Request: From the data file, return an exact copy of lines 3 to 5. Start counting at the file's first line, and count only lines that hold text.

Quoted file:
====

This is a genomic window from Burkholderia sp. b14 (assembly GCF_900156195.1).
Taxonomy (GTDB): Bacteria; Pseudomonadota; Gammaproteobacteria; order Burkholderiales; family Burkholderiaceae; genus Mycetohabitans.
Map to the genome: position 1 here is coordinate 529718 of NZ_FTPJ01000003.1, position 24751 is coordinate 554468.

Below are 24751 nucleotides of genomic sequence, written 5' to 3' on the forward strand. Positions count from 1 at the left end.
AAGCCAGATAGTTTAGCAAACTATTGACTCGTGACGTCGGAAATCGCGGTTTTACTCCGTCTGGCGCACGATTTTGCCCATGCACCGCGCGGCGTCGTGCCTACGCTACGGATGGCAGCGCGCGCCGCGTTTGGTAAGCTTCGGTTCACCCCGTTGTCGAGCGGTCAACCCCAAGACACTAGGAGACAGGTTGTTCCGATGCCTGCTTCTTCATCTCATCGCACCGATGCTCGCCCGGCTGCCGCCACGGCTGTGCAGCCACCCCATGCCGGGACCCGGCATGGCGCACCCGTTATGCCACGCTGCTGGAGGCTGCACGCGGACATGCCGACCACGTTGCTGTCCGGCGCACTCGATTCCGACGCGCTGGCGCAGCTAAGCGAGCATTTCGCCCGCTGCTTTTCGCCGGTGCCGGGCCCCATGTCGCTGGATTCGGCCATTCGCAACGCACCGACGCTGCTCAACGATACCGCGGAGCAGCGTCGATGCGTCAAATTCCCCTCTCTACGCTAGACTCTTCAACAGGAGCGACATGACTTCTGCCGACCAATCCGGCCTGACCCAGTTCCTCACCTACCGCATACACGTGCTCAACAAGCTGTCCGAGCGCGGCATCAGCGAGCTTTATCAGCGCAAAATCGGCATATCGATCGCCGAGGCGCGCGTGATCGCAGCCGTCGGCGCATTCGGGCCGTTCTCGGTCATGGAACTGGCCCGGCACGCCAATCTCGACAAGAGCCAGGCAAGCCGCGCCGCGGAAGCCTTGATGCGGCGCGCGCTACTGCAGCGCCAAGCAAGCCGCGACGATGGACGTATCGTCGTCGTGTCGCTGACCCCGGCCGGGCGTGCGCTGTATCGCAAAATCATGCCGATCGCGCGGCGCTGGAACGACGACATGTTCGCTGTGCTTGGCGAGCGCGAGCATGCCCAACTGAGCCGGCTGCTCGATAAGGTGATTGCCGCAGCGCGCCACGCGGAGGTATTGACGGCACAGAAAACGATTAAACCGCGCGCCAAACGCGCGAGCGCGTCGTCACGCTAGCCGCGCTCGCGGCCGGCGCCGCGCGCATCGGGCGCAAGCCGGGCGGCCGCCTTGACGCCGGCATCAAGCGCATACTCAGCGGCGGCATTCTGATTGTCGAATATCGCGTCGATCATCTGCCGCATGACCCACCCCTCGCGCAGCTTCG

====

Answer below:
Map to the genome: position 1 here is coordinate 529718 of NZ_FTPJ01000003.1, position 24751 is coordinate 554468.

Below are 24751 nucleotides of genomic sequence, written 5' to 3' on the forward strand. Positions count from 1 at the left end.
AAGCCAGATAGTTTAGCAAACTATTGACTCGTGACGTCGGAAATCGCGGTTTTACTCCGTCTGGCGCACGATTTTGCCCATGCACCGCGCGGCGTCGTGCCTACGCTACGGATGGCAGCGCGCGCCGCGTTTGGTAAGCTTCGGTTCACCCCGTTGTCGAGCGGTCAACCCCAAGACACTAGGAGACAGGTTGTTCCGATGCCTGCTTCTTCATCTCATCGCACCGATGCTCGCCCGGCTGCCGCCACGGCTGTGCAGCCACCCCATGCCGGGACCCGGCATGGCGCACCCGTTATGCCACGCTGCTGGAGGCTGCACGCGGACATGCCGACCACGTTGCTGTCCGGCGCACTCGATTCCGACGCGCTGGCGCAGCTAAGCGAGCATTTCGCCCGCTGCTTTTCGCCGGTGCCGGGCCCCATGTCGCTGGATTCGGCCATTCGCAACGCACCGACGCTGCTCAACGATACCGCGGAGCAGCGTCGATGCGTCAAATTCCCCTCTCTACGCTAGACTCTTCAACAGGAGCGACATGACTTCTGCCGACCAATCCGGCCTGACCCAGTTCCTCACCTACCGCATACACGTGCTCAACAAGCTGTCCGAGCGCGGCATCAGCGAGCTTTATCAGCGCAAAATCGGCATATCGATCGCCGAGGCGCGCGTGATCGCAGCCGTCGGCGCATTCGGGCCGTTCTCGGTCATGGAACTGGCCCGGCACGCCAATCTCGACAAGAGCCAGGCAAGCCGCGCCGCGGAAGCCTTGATGCGGCGCGCGCTACTGCAGCGCCAAGCAAGCCGCGACGATGGACGTATCGTCGTCGTGTCGCTGACCCCGGCCGGGCGTGCGCTGTATCGCAAAATCATGCCGATCGCGCGGCGCTGGAACGACGACATGTTCGCTGTGCTTGGCGAGCGCGAGCATGCCCAACTGAGCCGGCTGCTCGATAAGGTGATTGCCGCAGCGCGCCACGCGGAGGTATTGACGGCACAGAAAACGATTAAACCGCGCGCCAAACGCGCGAGCGCGTCGTCACGCTAGCCGCGCTCGCGGCCGGCGCCGCGCGCATCGGGCGCAAGCCGGGCGGCCGCCTTGACGCCGGCATCAAGCGCATACTCAGCGGCGGCATTCTGATTGTCGAATATCGCGTCGATCATCTGCCGCATGACCCACCCCTCGCGCAGCTTCG